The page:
Sudan, Nigeria, Germany, England, United States, Niger, Canada and Holland

Dr. Adnan Türegün: Executive Director of CIMSS
Dr. Adnan Türegün is Executive Director of the Centre for International Migration and Settlement Studies (CIMSS) and an Adjunct Research Professor in the Department of Sociology and Anthropology at Carleton University. His research interests include the labour market integration of immigrants and refugees with a particular emphasis on their access to regulated professions and trades.

Jayne Stoyles: Executive Director of the CCIJ
Stoyles is a lawyer, the first Executive Director of the Canadian Centre for International Justice, and an Ashoka Canada Fellow.  Jayne served for several years as the Program Director of the NGO Coalition for the International Criminal Court in New York, a network of 2,000 NGOs worldwide that helped bring about the establishment of the Court and that was twice nominated for a Nobel Peace Prize. She has been a Senior Adviser to the Institute for Global Policy in New York on issues of human security, UN reform and international justice, provided International Humanitarian Law training for the Red Cross, and taught international law at Carleton University. The Canadian Centre for International Justice is a national charitable organization that works with survivors of torture, war crimes and other atrocities to seek redress and bring perpetrators to justice in Canada and internationally as part of the next phase of the international justice movement.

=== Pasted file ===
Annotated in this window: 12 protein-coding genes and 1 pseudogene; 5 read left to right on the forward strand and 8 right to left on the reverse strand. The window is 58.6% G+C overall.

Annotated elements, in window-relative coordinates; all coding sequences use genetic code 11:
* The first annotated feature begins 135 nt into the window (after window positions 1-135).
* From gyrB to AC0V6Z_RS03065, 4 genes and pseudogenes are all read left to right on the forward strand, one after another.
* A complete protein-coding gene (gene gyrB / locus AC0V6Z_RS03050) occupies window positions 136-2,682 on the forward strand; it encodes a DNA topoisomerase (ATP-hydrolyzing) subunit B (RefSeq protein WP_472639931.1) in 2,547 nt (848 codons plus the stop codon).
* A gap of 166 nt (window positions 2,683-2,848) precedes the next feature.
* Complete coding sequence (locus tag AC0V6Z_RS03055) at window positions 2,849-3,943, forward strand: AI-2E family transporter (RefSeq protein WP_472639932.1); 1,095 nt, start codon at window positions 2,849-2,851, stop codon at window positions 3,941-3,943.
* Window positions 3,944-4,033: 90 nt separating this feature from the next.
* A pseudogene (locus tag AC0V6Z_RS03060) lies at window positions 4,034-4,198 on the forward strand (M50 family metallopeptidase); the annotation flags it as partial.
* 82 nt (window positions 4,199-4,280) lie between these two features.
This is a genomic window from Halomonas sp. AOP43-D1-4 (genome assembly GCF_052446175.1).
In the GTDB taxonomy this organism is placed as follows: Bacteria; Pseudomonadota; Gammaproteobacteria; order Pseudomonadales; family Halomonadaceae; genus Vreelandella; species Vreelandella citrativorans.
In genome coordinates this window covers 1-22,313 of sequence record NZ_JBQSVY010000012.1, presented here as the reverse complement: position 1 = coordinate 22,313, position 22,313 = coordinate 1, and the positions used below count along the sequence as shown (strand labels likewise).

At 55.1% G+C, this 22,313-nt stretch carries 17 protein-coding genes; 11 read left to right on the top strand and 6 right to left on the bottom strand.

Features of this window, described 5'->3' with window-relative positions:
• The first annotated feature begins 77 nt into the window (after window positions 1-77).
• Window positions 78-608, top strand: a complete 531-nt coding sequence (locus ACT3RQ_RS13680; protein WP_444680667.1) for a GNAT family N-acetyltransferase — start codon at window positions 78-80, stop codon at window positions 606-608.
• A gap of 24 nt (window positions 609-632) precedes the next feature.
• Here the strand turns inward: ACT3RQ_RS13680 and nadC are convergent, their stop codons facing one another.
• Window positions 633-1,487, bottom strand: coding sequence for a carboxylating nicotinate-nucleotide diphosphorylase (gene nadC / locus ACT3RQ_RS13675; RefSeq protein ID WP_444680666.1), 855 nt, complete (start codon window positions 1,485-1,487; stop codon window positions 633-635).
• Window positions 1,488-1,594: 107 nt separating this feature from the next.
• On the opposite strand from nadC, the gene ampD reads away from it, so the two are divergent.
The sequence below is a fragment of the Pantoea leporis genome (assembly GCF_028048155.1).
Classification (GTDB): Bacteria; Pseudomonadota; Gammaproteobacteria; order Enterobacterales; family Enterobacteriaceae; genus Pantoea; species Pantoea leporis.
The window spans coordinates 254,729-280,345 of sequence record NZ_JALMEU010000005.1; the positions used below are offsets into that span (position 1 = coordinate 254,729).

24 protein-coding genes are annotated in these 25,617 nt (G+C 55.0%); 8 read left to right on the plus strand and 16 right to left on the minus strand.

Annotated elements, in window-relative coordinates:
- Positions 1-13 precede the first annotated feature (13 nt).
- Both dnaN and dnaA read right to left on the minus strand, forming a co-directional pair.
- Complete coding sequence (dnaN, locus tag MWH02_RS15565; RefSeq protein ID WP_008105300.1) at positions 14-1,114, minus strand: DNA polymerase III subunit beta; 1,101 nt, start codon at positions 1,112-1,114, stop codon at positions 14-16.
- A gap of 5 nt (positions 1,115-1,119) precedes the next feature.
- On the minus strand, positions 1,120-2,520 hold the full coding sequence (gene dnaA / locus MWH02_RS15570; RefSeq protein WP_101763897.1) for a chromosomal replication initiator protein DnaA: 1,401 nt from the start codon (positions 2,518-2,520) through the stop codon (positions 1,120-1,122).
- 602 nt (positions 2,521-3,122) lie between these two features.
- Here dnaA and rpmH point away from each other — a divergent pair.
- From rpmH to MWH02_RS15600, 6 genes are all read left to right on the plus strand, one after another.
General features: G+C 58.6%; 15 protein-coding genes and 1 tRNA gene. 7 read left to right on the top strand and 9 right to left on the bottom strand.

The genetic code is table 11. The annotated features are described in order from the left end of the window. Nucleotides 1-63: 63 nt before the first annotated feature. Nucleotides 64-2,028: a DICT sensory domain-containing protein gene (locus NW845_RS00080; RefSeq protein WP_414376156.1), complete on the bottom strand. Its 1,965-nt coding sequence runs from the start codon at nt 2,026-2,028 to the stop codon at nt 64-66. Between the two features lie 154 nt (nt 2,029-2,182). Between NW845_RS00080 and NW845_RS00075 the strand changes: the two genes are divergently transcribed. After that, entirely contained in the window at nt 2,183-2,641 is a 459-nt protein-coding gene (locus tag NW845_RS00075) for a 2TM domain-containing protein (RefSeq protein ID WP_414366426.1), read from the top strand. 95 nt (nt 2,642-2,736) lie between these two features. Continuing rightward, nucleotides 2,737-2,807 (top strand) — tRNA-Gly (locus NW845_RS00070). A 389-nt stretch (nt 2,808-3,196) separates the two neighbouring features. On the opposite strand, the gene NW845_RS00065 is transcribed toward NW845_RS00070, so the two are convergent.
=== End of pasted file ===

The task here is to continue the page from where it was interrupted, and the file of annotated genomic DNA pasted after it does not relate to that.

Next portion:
Hawa Kaba: Painter / Drummer (Guinea)
Kaba’s art is greatly influenced by her early years in Africa. Her interest in women and women’s issues stems from wanting to push beyond the injustice of existing boundaries – a push for freedom to fulfill life’s dreams regardless of perceived limitations. In her native Guinea, art has traditionally been the exclusive domain of men, while women are left to mind the household and raise children. Through her art, Kaba hopes to encourage women, in particular African women, to become interested in painting as a means of expression.

Philip Landon is the Director of Programs for the WUSC
Landon has been involved in international development and education for over twenty years. His work has focused on the design and management of sustainable education and international development projects and programs that address marginalized populations and engage Canadians in the issues. He is currently the Director of Programs at World University Service of Canada, responsible for strategic orientation, program development and implementation of WUSC’s programs in Canada and overseas.